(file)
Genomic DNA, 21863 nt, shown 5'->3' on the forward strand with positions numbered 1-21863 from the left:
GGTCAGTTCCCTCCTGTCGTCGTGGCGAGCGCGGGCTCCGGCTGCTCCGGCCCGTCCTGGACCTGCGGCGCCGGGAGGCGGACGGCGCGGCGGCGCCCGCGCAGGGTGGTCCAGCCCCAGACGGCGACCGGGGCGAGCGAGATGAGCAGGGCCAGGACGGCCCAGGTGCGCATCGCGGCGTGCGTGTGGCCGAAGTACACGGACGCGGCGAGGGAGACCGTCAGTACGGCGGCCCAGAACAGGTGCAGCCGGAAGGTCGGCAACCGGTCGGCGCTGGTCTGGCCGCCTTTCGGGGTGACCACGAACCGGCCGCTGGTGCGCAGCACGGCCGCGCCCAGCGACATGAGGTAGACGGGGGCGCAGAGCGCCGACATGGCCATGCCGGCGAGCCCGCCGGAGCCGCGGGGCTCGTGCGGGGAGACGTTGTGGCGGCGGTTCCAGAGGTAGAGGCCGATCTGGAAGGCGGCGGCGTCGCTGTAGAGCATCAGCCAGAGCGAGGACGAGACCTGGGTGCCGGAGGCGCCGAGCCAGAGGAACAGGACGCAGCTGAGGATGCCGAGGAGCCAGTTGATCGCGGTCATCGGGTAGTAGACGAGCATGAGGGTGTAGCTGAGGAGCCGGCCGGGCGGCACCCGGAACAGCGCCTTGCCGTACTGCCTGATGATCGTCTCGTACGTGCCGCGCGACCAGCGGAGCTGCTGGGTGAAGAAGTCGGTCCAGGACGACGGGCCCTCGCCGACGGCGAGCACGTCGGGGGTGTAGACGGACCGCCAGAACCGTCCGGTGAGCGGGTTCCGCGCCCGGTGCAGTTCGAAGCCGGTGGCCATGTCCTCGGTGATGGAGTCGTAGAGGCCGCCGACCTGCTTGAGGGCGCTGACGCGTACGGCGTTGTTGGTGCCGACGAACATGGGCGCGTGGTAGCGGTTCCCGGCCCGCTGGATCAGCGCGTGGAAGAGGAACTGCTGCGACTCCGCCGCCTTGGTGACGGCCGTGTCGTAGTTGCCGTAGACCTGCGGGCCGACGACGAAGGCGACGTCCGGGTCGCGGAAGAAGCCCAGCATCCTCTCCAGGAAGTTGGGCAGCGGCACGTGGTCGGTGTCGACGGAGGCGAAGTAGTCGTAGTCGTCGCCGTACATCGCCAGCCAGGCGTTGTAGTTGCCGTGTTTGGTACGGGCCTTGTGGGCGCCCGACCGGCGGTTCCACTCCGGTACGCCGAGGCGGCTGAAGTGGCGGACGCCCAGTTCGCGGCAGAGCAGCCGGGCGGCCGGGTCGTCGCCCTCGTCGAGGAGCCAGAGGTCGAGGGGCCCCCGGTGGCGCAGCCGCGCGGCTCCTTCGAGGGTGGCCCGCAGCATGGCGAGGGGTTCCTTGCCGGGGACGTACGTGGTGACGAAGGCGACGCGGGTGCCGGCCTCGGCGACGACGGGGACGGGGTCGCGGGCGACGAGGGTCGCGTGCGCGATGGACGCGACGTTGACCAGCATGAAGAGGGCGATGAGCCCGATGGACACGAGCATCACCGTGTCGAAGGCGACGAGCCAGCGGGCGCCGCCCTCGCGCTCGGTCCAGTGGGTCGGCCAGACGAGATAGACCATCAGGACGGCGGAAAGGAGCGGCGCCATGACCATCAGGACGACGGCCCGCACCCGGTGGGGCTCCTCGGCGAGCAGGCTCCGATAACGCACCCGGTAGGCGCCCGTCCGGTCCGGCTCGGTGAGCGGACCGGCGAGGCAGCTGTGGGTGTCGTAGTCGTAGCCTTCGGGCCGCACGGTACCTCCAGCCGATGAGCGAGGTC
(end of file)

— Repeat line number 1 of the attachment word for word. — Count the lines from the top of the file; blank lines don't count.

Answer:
Genomic DNA, 21863 nt, shown 5'->3' on the forward strand with positions numbered 1-21863 from the left: